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I first visited Nairobi in 2007 with Ericka. Coming off a week-long safari, we needed to find someplace to spend the night before flying onward, and found a mid-range hotel on the edge of town closest to the airport, where we spent an awful, noisy night listening to the adjacent bus terminal and sweating on questionable sheets. Morning came soon enough, and we hoofed it out to Jomo Kenyatta airport and got on with our lives. No metropolitan center can compete with the magic of one's first visit to the Masai Mara or Samburu National Park, but Nairobi was a necessary evil to that trip, not a destination.

Two years later we passed through on the way to the Seychelles, and stayed with friends in an upscale, gated community burgeoning with diplomats and expat aid workers. The houses were lovely, with manicured green gardens sparkling under the tropical sun, and their shaded interiors whispered of hard woods and cool evenings. But the traffic we experienced getting across town to our friends' house! It was shocking.

I found myself in Kenya a third time ... and then again ...

I found myself in Kenya a third time in 2016, passing through for the simple obligation of securing a new Ugandan visa. A friend gave me explicit taxi instructions that took me through a lovely, wooded area to a fancy, (yes, gated) residential neighborhood. He showed me to a guest room where there was a bright, red panic button mounted to the wall. "If you press this, there will be armed guards here in response in fewer than three minutes." It sounded like a joke: incredibly, it was not.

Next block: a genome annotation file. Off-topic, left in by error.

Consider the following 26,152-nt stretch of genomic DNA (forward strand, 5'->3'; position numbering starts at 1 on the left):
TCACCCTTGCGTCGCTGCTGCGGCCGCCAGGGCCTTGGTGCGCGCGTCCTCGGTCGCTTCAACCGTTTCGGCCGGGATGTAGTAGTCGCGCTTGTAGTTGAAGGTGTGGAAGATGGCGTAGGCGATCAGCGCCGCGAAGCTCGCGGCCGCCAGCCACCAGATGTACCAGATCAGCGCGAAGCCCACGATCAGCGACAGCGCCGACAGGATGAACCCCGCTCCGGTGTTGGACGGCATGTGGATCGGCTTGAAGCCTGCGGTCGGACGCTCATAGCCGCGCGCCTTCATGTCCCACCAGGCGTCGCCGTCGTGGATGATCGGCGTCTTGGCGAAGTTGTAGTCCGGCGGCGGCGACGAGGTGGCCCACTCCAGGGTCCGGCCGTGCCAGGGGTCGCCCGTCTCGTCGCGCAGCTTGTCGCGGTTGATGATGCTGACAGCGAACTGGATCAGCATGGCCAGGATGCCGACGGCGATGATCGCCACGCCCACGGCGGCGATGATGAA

All this and more came flooding back to me in 2018 when I spent a week in Nairobi for work. This too was a unique experience: a fancy, business hotel buzzing with Indian, European, and Middle Eastern business people, a conference hall hosting Russian exporters and South African sports outreach events, corporate retreats and team meetings. Kenya never fails to impress me: their business-like punctuality and efficiency, their sharp procedures and attention to detail. These days I found it a more pleasant, warm, and friendly atmosphere than the increasingly withdrawn and sullen Americans of Washington DC. From office to office for meetings, I was greeted with the warm smiles of Africans whose congeniality and friendliness were natural. But lurking in the shadows were the silhouettes of electrified razor-wire fences and the beep of metal detectors we passed through at every gate.

Africa is a continent of haves and have-nots, but increasingly, so is just about everywhere else. It's hard not to feel sorry for grinding poverty, and the desperation that draws one into lawlessness. But it's also hard to imagine what it's like to live with it, windows drawn at the traffic lights, trudging across town in the horrific jams of rush-hour Nairobi.

This trip I remembered everything that makes Africa challenging. But I also remembered everything that makes it so compelling. For all its flaws, Nairobi will remain very much a gateway to the continent.


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